So the verdict altogether is that if you like genmaicha, you’ll like this tea, and if you like matcha-flavored cereal, you should try it with milk and sugar. In addition to being delicious it should also be really great for you (unless your doctor has told you not to drink caffeine, of course), since green tea and matcha both have plentiful health benefits. The only downside is that, although you can steep it multiple times, the second steeping isn’t quite the same because the match gets mostly used up in the first steeping.

I really enjoyed drinking this tea and would happily drink lots more of it if given the opportunity.


Here’s the scoop!

Leaf Type: Green Tea
Where to Buy:   Blue Hour Tea
Description

Our Genmaicha is a combination of the fresh flavour of green tea with the undertones of roasted rice and the added richness of matcha tea. This premium Genmaicha is grown in the Acheron Valley in Victoria, Australia. There are only a handful of farms growing tea in Australia and this is one of our favourites.

Learn even more about this tea and tea company here!

Organic Oolong Tea from Buddha Teas

oolongTea Information:

Leaf Type:  Oolong

Where to Buy: Buddha Teas

Tea Description:

Over the years, many different varieties of oolong tea have been produced, each with their own style and flavor, however traditional oolong tea remains the most popular among these.

Learn more about this tea here.

Taster’s Review:

Oolong has historically been my nemesis, although I have to say at this point that I’ve only ever tried loose leaf oolong with one exception (Teapigs Tung Ting Oolong, which is pyramid bagged). This oolong is also bagged, and in fairly small, square paper affairs that really don’t look like they’ll provide much room for leaf expansion. Even dry, the leaf fills up at least half of the space in the bag. One cute touch is that each paper tag has a different phrase – my current bag declares “love is ecstacy”, and my second “appreciate yourself and honor your soul”. Something to muse upon as you wait for your tea to brew? I added the bag to a cup of water cooled to around 180 degrees, and gave it 2.5 minutes. The resulting liquor is a medium golden brown.

Once wet, it’s clear that the leaf is shredded quite finely, and it becomes waterlogged and soggy quickly. The leaf expands to fill the bag, but not as much as I thought it might. I guess the fine shred means that there are no large leaves to really unfurl. Looking at the leaf, this would appear to be a dark or roasted oolong. It has the signature scent that’s often one of the things I like least about oolong – metallic and a little sweet.

To taste, I’m more impressed that I expected I would be. I’m not the world’s biggest Oolong fan, so when I find one that’s palatable and enjoyable to drink, a bit of a celebration ensues. This Oolong is initially very nutty, in the way of pecans or maybe walnuts. There’s a slightly bitter tang that I associate with walnuts especially, which only reinforces the comparison for me. The mid-sip contains a little of the metallic flavour I so dislike, but it’s not over-strong and I’m finding I can ignore it without too much trouble. There’s a note of slightly burnt toast as well, which puts me in mind of autumn and open fires. It’s a fitting flavour profile for this time of year! The aftertaste is smooth and a little sweet, with an almost honeyed texture. It’s a pleasant, flavourful cup, reminiscent of a Formosa Oolong. I’m not sure which variety it actually is as the packaging gives very little away, but that’s where I would peg it.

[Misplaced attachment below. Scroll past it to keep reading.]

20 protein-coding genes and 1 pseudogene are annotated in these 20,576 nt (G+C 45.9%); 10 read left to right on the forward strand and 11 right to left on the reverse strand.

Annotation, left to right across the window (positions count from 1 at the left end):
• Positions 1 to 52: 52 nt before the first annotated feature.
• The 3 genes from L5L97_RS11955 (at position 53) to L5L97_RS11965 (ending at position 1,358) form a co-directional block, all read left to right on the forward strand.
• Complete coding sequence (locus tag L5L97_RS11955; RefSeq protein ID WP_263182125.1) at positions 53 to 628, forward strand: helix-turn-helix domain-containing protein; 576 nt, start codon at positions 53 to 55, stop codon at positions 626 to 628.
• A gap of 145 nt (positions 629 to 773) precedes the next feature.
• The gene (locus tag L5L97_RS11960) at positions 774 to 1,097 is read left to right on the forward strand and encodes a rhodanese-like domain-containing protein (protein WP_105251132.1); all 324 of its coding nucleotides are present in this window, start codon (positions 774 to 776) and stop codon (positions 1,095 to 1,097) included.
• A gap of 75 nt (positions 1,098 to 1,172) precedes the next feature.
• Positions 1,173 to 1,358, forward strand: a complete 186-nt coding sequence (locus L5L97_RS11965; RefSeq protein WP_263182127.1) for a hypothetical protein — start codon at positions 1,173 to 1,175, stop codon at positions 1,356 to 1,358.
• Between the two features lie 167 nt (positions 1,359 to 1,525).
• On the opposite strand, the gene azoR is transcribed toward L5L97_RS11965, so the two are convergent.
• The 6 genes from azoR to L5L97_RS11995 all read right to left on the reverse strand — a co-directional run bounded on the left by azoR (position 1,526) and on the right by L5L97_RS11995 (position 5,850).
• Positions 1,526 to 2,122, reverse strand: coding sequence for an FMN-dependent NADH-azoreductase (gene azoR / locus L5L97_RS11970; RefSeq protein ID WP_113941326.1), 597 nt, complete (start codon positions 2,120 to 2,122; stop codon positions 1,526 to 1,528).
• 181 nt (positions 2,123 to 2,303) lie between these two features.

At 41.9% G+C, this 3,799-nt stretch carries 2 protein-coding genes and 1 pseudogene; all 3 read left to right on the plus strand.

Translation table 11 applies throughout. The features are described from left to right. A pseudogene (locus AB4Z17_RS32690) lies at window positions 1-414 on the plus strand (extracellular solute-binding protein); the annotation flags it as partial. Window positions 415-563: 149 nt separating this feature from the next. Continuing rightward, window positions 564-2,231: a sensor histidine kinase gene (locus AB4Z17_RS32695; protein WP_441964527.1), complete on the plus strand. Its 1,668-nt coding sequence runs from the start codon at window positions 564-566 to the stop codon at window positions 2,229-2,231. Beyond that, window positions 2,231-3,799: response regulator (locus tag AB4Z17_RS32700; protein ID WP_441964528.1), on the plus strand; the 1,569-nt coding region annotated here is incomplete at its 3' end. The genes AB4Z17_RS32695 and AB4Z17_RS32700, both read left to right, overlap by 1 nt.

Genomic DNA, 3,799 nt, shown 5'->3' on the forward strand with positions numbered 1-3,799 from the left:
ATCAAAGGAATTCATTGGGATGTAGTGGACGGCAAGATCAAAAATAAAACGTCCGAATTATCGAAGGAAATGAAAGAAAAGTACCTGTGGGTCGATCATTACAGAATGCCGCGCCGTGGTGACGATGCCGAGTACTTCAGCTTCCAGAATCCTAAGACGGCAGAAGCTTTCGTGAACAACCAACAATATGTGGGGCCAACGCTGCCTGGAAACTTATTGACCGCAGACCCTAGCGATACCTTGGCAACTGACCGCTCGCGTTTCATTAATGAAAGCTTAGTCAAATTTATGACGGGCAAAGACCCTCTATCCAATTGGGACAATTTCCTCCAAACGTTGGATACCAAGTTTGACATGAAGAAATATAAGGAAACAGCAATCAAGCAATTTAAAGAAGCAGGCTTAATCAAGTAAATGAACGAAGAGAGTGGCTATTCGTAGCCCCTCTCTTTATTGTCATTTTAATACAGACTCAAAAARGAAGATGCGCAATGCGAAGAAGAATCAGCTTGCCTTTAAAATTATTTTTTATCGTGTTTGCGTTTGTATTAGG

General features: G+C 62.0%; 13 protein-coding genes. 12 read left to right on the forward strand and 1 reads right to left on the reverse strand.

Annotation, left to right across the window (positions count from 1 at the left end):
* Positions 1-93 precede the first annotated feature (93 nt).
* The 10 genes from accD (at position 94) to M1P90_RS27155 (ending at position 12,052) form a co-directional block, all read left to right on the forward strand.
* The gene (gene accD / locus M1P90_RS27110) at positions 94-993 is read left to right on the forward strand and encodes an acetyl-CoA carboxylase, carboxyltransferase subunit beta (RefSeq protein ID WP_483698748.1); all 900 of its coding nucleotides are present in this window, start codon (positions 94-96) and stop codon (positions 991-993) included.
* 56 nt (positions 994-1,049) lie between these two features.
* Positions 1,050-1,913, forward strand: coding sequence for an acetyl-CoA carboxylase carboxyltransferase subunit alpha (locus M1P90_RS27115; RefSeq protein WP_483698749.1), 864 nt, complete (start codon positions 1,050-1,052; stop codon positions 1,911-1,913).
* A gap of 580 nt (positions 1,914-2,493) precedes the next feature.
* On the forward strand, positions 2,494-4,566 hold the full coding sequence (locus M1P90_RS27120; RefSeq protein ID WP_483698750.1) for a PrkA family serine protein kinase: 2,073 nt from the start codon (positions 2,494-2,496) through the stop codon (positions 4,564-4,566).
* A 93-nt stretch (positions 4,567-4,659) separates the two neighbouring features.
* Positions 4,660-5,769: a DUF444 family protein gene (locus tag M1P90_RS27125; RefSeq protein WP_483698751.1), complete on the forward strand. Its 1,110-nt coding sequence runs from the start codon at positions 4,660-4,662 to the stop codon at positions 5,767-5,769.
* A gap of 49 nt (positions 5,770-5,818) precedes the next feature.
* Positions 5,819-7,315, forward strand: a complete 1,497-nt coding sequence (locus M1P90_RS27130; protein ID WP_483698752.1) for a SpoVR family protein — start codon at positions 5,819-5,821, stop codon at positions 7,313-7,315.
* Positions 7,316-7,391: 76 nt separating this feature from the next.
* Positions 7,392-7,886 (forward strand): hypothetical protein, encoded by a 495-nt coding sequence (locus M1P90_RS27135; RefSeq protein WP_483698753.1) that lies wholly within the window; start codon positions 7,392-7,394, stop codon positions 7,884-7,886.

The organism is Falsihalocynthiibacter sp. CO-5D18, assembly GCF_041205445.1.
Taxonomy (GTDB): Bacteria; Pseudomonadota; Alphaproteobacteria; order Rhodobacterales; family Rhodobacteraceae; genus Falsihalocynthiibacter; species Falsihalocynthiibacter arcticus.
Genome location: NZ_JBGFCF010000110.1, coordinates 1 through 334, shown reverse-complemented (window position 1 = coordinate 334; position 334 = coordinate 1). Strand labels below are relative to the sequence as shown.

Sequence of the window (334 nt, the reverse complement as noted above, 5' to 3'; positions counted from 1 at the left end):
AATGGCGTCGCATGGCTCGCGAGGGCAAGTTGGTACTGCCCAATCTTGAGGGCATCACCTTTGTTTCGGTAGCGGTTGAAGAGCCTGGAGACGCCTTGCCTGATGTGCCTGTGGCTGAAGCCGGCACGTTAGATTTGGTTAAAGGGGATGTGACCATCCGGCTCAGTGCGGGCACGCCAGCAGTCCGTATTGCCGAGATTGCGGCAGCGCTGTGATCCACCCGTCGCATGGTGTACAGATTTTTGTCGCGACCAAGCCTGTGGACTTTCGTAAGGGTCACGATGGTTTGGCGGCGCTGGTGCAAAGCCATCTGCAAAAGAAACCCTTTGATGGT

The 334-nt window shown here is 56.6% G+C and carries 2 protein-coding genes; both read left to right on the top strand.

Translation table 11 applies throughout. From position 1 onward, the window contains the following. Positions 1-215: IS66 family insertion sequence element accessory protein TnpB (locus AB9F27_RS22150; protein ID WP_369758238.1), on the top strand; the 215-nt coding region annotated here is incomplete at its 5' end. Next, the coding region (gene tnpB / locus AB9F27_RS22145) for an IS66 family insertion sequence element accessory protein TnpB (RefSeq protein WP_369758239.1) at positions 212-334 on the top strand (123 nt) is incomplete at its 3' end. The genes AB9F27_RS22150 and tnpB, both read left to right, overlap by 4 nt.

I enjoyed this cup, which seems a strange thing for me to say given my history with Oolong in general. The nutty, toasted notes pair well together and are very complementary, which probably has a lot to do with it. I’d drink this one again, and I’d happily recommend it either to those who are just beginning to explore oolong (as an accessible entry tea), and to Oolong-phobes who are looking to be proved wrong. It’s made me reevaluate my feelings about dark and roasted Oolongs, in any case!

Strawberry Genmaicha Green from ESP Emporium

StrawberryGenmaichaTea Information:

Leaf Type:  Green

Where to Buy: ESP Emporium

Tea Description:

Here, we have two green teas, which were combined to an exceptional premium tea blend. The characteristic of Japanese Genmaicha is supported wonderfully by our smooth green tea. This creation is perfected by the added strawberry pieces and a finely balanced flavor composition.

Learn more about this tea here.

Taster’s Review:

Since I’ve tried a few ‘unconventional’ Genmaicha blends lately I wanted to do something different with this one, which is why I cold brewed it. I’m not even sure if I’ve ever done that before with a Genmaicha blend; I can’t easily bring an example to mind.

I have to admit it was a little weird tasting a cold brewed Genmaicha; the green tea wasn’t anything exceptional nor was it disappointing but the strong, drawn out notes of roasted brown rice – which took on a near barley taste, were more intense than I would expect from Genmaicha. More like a good mugicha than anything else, to be honest.

The strawberry  certainly is not the most vibrant strawberry flavour though. I wouldn’t even call it all that realistic to be honest; what it does taste like it strawberry candy. Some kind of cross between those fluffy strawberry marshmallow five cent candies you see in gas stations and a really nice strawberry gummy candy? I like the taste itself, but the pairing with the green tea/roasted notes doesn’t work for me.

So overall; I’d say there were definitely high and low points to this tea and if I revisit it I’ll definitely be trying an alternative prep method (perhaps something more traditional) than revisiting this one. It’s not worth a second taste.